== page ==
Muriel found a job as a bookkeeper for 50 cents an hour (later raised to $65 a month). Before leaving for work in the morning, she made ham sandwiches that Humphrey sold to his classmates at lunchtime for a dime apiece. The couple rented a third-floor apartment overlooking Van Cleve Park with a shared kitchen and subsisted on White Castle sliders (three for a dime!) and Bisquick pancakes.

Humphrey would later look back on those times with fondness. “Each moment was saturated with the essence of my future life: politics, debate on issues, change in society,” he wrote. “It was a joyous time. That period provided me with ideas and direction.”

Humphrey during a 1965 visit to Mission Control at Cape Kennedy
Photo courtesy of Imago History Collection/Alamy

Despite being too busy for protests during his final two years at the U of M, Humphrey still “lived and breathed politics,” talking endlessly with friends and teachers about current events, government structure, and political ideals. His political science instructors proved especially influential in shaping him into the politician he became. Asher Christensen made American government “come alive” for him. “He gave it spirit and zest and taught me that government, among other things, could be both entertaining and serious,” Humphrey wrote.

He also credited Oliver P. Field with providing him with a solid foundation in constitutional law. “What I learned from him did not quite make me the equal of later colleagues in the Senate like Sam Ervin of North Carolina, but it surely helped,” Humphrey wrote. 

Two professors made particularly deep impressions. Evron Kirkpatrick, who had recently completed his doctorate at Yale and was three months younger than Humphrey, taught American Constitutional Government. Humphrey eagerly engaged him in discussions during class, in the hallways of Burton Hall, and over sodas back at the Humphreys’ third-floor apartment. The other was Benjamin Lippincott, who taught political theory and modeled for Humphrey how to be “the kind of intellectual who engaged in the real world,” according to Freedman. In turn, Lippincott “respected his student’s inherent compassion and innate resistance to dogma, an early pragmatism that he had learned from lived experience,” Freedman writes.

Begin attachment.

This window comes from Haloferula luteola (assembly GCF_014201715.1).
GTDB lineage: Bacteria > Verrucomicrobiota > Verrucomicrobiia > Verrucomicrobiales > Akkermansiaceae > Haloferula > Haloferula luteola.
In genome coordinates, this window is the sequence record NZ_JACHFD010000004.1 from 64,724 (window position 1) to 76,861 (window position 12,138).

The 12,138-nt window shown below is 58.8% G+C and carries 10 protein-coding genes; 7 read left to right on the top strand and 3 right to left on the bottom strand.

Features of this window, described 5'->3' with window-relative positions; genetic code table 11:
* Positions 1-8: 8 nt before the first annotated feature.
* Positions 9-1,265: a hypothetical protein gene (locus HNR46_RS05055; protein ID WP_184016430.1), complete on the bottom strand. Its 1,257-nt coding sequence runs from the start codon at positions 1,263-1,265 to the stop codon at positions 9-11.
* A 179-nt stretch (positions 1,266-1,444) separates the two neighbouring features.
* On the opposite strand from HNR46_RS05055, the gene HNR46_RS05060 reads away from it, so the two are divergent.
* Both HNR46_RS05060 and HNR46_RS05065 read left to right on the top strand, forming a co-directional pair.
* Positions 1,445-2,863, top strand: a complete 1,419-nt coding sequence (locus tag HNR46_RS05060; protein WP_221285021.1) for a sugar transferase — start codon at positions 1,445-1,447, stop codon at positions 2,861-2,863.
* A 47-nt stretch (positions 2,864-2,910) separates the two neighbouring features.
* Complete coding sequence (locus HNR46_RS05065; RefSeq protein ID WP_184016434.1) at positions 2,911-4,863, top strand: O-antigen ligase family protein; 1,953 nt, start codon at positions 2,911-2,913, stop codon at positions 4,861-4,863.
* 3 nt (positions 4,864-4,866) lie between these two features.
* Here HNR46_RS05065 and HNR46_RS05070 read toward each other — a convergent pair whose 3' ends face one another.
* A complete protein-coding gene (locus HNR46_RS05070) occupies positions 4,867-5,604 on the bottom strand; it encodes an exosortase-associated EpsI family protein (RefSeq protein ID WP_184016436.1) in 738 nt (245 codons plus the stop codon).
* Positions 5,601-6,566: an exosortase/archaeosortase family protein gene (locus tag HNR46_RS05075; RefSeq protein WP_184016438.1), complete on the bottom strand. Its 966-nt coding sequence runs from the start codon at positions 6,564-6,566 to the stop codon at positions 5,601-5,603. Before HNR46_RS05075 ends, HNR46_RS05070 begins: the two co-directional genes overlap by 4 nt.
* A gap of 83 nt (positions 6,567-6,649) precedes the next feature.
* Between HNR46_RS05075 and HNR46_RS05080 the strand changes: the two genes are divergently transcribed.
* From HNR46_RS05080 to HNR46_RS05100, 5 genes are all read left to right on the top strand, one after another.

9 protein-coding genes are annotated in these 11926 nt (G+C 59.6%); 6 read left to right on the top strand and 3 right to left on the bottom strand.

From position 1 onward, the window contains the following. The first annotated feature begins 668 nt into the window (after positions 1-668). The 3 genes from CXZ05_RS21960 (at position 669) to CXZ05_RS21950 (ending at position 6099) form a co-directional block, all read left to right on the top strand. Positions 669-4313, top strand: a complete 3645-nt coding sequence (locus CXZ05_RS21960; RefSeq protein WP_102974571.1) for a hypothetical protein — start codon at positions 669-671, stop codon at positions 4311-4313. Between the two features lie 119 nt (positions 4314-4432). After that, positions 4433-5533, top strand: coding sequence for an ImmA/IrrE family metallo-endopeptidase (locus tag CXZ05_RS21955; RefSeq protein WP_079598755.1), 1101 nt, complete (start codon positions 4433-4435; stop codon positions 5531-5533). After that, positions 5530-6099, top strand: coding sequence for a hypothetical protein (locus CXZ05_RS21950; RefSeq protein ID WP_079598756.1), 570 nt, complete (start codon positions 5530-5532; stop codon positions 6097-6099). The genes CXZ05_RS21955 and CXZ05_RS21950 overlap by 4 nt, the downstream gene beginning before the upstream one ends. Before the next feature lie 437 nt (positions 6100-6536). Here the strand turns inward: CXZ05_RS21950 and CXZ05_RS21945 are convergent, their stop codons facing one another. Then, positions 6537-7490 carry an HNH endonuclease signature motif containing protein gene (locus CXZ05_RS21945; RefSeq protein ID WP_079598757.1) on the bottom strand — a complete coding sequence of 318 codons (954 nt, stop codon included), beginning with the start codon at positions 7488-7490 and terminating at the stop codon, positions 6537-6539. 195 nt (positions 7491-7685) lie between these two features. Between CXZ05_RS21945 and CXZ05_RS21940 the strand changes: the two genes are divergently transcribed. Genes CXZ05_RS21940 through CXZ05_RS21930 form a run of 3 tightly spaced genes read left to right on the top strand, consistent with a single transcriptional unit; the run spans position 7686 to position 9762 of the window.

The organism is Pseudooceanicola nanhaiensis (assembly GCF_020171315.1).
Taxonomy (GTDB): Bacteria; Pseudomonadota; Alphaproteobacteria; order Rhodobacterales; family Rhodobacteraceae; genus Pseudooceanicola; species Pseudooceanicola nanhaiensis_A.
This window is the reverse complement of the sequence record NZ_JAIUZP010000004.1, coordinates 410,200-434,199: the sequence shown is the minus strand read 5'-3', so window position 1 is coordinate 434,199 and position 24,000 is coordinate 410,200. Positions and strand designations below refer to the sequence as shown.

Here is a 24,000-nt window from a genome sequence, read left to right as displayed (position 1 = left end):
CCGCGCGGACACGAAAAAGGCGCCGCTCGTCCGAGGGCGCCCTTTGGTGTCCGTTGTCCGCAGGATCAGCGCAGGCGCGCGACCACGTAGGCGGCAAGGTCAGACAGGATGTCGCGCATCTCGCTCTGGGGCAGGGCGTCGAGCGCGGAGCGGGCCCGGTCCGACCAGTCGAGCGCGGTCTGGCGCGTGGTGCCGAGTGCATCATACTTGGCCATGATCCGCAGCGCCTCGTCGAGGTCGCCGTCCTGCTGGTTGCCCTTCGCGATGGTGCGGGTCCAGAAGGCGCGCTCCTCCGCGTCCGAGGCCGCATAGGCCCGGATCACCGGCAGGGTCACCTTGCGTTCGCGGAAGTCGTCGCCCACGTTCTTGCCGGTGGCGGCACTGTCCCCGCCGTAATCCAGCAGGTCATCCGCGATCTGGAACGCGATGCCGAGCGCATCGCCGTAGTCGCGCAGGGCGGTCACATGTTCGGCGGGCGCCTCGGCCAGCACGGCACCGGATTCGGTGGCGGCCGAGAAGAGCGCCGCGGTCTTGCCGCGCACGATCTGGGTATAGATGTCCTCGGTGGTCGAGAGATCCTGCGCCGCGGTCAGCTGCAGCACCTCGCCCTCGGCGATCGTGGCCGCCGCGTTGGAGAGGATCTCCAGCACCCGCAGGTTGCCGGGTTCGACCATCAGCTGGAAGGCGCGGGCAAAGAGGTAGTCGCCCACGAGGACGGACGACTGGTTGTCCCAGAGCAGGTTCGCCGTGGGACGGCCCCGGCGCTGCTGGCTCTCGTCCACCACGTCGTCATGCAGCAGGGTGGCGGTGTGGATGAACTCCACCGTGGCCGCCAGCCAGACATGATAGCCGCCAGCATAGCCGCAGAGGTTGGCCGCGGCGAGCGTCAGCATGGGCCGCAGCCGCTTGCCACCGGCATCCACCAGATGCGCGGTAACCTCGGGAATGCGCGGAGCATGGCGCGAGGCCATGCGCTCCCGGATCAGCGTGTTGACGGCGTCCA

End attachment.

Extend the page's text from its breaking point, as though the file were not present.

Still, Lippincott had to rein in Humphrey during class, when he got carried away espousing his views “in the machine-gun delivery of the Huron soda slinger,” as earlier biographer Carl Solberg described it. At least once, Lippincott interrupted his student, barking, “You sit down.” Humphrey complied, grinning. Lippincott gave Humphrey a B in his course. Humphrey otherwise earned As in all of his other political science courses.

Gov. Jimmy Carter and Humphrey in 1976 after Carter captured the Democrartive Party nomination
Photo public domain/Wiki Commons

Humphrey graduated in June 1939 as a father (his daughter Nancy was born four months earlier) and with magna cum laude honors. He earned a Phi Beta Kappa key and won the William Jennings Bryan prize for the best political science essay. He left with lifelong friendships like his debate team partner Orville Freeman (B.S. '40, J.D. '46), who would become secretary of agriculture while Humphrey was vice president, and Arthur Naftalin (B.A. '39, M.A. '42, Ph.D. '48), who became Humphrey’s assistant when he was mayor of Minneapolis.

Humphrey had hung a portrait of his hero Franklin Delano Roosevelt in the bedroom of his third-floor apartment and believed the 32nd president’s New Deal would lift Americans out of their economic despair.

“What the U gave Humphrey was a deeper feeling for the New Deal,” Freedman told this writer. “He was already a New Dealer in his gut, based on what his family had endured during the Great Depression in South Dakota, but his studies at the U with professors like Evron Kirkpatrick and Ben Lippincott gave him a more academic understanding of activist government.”

John Rosengren is a freelance writer in Minneapolis.